Regarding the Halabjah incident where Iraqi soldiers were reported to have gassed their own Kurdish citizens, the USAWC investigators observed: "It appears that in seeking to punish Iraq, Congress was influenced by another incident that occurred five months earlier in another Iraq-Kurdish city, Halabjah. In March 1988, the Kurds at Halabjah were bombarded with chemical weapons, producing many deaths. Photographs of the Kurdish victims were widely disseminated in the international media. Iraq was blamed for the Halabjah attack even though it was subsequently brought out that Iran too had used chemical weapons in this operation, and it seemed likely that it was the Iranian bombardment that had actually killed the Kurds."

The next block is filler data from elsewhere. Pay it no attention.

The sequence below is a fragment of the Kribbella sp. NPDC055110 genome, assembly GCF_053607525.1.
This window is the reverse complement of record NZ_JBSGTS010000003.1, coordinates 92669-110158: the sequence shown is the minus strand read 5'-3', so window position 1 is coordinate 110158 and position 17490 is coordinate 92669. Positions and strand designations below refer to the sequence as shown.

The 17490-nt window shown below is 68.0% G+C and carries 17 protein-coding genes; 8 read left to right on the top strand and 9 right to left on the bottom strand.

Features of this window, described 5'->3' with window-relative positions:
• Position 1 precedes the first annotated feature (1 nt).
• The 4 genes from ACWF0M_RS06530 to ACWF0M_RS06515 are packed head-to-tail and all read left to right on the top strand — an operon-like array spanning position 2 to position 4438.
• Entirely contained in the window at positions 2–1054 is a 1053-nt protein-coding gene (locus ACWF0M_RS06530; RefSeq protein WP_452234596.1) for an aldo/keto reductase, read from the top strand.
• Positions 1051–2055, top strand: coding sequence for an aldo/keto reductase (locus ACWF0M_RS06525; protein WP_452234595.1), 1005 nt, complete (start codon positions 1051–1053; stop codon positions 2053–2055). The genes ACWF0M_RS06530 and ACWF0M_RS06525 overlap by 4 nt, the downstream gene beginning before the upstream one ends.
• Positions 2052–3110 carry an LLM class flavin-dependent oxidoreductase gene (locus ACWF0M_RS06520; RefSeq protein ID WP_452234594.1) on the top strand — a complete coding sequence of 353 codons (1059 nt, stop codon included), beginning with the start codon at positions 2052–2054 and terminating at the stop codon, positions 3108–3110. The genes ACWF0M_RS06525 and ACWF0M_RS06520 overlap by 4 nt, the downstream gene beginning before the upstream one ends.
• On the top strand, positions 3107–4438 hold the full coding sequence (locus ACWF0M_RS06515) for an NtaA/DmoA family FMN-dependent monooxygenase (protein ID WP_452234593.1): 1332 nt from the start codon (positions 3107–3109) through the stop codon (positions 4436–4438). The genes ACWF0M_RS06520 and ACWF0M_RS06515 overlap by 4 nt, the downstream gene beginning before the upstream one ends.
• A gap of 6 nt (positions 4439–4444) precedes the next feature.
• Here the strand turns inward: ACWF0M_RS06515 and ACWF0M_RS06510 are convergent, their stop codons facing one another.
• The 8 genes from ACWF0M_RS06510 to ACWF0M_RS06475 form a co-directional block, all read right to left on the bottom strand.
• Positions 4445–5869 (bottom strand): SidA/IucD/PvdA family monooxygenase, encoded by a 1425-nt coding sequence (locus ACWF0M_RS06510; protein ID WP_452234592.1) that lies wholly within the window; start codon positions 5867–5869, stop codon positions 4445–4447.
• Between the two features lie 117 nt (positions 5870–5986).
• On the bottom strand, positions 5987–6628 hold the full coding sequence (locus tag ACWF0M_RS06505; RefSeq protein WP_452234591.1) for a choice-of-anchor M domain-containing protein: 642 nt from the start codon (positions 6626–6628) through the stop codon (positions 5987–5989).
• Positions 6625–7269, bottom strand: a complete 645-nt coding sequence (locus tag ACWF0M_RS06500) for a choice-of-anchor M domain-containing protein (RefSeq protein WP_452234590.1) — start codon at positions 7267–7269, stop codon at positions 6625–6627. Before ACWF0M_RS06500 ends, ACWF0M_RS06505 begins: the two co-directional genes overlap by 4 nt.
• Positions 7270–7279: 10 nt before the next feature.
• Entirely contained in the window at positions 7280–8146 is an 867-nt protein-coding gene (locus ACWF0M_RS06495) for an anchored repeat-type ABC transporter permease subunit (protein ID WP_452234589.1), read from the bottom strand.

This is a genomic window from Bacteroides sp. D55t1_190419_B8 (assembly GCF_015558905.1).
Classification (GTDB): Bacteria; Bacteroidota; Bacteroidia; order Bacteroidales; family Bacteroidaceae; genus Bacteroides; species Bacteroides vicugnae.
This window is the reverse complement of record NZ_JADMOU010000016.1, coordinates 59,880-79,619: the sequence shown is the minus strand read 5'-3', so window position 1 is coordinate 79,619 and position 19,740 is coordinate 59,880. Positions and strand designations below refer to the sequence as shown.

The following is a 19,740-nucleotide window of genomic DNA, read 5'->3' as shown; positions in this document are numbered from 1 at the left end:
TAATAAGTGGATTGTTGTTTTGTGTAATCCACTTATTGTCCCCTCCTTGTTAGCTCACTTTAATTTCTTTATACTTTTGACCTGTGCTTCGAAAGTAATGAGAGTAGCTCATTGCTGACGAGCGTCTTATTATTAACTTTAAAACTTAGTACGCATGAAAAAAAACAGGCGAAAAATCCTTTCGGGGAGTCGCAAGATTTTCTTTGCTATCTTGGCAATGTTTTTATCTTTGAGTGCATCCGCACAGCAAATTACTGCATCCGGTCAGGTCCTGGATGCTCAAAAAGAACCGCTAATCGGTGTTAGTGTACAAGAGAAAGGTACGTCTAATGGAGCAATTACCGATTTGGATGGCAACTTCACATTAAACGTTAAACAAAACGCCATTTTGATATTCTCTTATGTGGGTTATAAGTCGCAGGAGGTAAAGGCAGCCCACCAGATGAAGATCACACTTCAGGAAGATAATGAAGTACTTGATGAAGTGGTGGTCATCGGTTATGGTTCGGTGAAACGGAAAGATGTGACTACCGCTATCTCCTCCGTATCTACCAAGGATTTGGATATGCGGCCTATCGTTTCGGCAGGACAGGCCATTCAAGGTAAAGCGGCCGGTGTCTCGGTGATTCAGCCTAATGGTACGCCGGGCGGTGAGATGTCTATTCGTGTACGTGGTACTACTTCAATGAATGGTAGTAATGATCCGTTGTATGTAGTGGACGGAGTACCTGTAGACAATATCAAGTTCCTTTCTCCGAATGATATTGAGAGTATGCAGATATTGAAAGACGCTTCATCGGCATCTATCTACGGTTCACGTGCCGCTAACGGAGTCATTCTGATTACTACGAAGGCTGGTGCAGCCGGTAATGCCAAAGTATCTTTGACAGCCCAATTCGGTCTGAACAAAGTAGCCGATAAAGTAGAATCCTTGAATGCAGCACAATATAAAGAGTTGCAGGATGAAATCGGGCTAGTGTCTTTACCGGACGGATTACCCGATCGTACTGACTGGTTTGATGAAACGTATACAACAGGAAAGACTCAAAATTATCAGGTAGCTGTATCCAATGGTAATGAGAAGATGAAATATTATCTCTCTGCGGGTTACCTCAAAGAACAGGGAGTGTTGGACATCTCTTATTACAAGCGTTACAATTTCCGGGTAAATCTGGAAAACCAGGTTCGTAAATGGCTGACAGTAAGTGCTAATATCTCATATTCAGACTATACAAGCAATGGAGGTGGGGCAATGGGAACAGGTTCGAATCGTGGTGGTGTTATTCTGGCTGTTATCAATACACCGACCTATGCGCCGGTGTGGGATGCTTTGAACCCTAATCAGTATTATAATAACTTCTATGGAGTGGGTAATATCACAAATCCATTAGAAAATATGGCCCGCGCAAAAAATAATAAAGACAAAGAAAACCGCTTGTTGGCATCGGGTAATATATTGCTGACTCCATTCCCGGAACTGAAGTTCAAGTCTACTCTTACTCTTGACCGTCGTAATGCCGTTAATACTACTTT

The likely scenario is as follows: The Iranians thought the Kurds had fled Halabjah and that they were attacking occupying Iraqi forces. But the Iraqis had already vacated Halabjah and the Kurds had returned. Iran gassed the Kurds by accident. In March 1991 as the massive US-led attack on Iraq ended, I was visiting the USAWC to give a lecture on South Asian security and discussed this problem with professor Pelletiere at lunch. I recall Pelletiere telling me that the USAWC investigation showed that in the Iranian mass human wave battlefield strategy, Teheran used non-persistent poison gas against Iraqi soldiers so as to be able to attack and advance into the areas vacated by Iraqis. On the other hand, Baghdad used persistent gas to halt the Iranian human wave attacks. There was a certain consistency to this pattern.